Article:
hf masthead

Volume 21, Number 14. July 23, 2013.


Current degree day accumulations

Upcoming pest events

Orchard radar apple insect key dates (and preliminary McIntosh harvest date forecast)

The way I see it




Summer disease of apples

Useful links

Current degree day accumulations

Location: UMass Cold Spring Orchard, Belchertown, MA

22-July, 2013
Base 43
Base 50

Upcoming pest events

Coming events
Degree days
(Base 43)
Apple maggot 1st oviposition punctures
Redbanded leafroller 2nd flight peak
Dogwood borer flight peak
Lesser appleworm 2nd flight begins
Spotted tentiform leafminer 2nd tissue feeders present
STLM 2nd flight subsides
Oblique-banded leafroller 1st flight subsides
Codling moth 2nd flight begins
Oriental fruit moth 2nd flight peak
San Jose scale 2nd flight begins

Orchard radar apple insect key dates (and preliminary McIntosh harvest date forecast)

Here are insect key insect dates from Orchard Radar, Belchertown, MA.

Dogwood borer first egg hatch roughly: June 26. Peak hatch roughly: July 27.

Codling moth (CM) Codling moth development as of July 22: 2nd generation adult emergence at 39% and 2nd generation egg hatch at 8%. If targeted codling moth control is needed, key management dates are: 2nd generation 7% CM egg hatch: July 21, Sunday = target date for first spray where multiple sprays needed to control 2nd generation CM. 2nd generation 30% CM egg hatch: July 30, Tuesday = target date where one spray needed to control 2nd generation CM.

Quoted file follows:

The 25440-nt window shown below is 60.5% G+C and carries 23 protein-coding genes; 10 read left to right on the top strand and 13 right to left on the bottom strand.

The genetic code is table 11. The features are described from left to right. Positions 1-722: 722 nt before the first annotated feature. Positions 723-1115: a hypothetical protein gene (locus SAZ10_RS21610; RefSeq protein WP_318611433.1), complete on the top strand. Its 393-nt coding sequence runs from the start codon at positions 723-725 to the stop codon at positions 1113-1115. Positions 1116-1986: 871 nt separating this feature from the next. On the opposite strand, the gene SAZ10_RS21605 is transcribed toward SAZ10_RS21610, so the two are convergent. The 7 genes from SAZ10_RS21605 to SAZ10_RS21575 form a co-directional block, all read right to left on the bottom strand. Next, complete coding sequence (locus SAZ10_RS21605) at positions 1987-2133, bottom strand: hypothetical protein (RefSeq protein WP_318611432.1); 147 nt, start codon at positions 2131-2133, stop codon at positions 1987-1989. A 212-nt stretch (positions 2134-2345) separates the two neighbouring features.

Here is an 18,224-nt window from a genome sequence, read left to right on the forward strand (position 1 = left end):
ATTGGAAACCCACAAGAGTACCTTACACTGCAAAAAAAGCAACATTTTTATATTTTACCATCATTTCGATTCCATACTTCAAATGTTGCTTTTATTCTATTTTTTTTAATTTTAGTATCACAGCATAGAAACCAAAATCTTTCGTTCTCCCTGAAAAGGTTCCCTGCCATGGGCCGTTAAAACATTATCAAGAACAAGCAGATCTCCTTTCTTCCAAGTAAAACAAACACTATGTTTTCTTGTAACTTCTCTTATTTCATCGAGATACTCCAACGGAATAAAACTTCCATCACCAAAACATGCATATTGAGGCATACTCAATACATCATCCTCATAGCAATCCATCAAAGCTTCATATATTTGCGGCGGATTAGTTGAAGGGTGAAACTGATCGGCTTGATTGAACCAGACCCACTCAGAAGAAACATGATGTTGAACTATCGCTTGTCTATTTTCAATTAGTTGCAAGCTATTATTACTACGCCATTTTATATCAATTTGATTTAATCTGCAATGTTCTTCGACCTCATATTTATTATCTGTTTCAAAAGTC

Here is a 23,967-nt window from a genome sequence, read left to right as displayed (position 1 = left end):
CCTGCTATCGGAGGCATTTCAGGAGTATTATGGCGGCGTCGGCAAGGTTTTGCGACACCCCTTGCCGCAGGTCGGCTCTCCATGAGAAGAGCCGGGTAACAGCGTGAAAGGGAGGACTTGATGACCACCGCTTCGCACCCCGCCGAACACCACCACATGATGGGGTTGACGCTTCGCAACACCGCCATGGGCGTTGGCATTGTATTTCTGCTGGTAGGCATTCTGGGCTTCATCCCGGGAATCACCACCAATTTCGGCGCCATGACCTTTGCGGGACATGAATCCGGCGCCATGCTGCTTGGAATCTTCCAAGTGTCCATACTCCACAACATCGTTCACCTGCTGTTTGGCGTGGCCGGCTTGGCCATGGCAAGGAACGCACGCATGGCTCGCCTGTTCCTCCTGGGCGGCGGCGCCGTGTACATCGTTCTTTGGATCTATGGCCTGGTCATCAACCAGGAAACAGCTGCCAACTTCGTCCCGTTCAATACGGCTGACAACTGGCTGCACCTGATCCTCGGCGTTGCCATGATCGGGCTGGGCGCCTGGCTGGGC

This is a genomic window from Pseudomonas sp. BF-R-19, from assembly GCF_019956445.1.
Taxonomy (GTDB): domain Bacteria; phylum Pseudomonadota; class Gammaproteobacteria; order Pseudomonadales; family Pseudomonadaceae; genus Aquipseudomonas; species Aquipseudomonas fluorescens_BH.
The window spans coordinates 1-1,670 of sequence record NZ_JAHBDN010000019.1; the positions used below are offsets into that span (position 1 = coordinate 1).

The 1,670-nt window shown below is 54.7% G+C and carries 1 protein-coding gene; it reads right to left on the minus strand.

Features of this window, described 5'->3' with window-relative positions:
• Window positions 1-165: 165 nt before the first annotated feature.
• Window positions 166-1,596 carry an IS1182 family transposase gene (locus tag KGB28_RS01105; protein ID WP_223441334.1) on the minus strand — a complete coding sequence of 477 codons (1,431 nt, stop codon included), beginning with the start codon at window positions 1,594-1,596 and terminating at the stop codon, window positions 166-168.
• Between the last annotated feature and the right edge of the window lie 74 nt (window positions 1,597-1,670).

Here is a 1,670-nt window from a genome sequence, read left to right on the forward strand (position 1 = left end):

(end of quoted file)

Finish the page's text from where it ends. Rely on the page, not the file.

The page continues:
Spotted tentiform leafminer (STLM) 2nd flight begins around: June 17, Monday. Rough guess of when 2nd generation sap-feeding mines begin showing: July 3, Wednesday. Optimum sample date for 2nd generation STLM sapfeeding mines is July 9, Tuesday. Second optimized sample date for 2nd generation STLM sapfeeding mines, if needed: July 15, Monday. Third optimized sample date for 2nd generation STLM sapfeeding mines, of needed: July 23, Tuesday.

White apple leafhopper (WAL): 2nd generation WAL found on apple foliage: August 3, Saturday.

White apple leafhopper (WAL) 2nd generation WAL found on apple foliage: August 1, Thursday.